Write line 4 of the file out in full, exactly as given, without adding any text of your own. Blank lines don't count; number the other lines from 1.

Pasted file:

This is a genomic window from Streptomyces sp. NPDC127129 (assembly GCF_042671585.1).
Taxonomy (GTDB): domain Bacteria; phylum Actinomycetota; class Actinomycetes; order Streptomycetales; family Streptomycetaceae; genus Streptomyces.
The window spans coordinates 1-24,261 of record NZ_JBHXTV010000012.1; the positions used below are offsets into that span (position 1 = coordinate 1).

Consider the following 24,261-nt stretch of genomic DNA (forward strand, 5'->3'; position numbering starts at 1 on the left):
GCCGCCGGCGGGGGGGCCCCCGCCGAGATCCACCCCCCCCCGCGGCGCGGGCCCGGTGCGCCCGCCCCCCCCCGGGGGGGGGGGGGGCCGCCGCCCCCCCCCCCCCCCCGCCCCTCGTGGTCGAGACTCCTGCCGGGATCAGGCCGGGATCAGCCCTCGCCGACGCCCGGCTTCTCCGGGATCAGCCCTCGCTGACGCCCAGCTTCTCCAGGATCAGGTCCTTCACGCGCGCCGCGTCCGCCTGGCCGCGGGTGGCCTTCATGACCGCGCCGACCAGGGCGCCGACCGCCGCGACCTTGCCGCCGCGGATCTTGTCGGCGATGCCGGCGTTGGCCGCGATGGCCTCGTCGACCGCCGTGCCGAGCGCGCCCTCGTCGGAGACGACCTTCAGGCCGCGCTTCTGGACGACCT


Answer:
Consider the following 24,261-nt stretch of genomic DNA (forward strand, 5'->3'; position numbering starts at 1 on the left):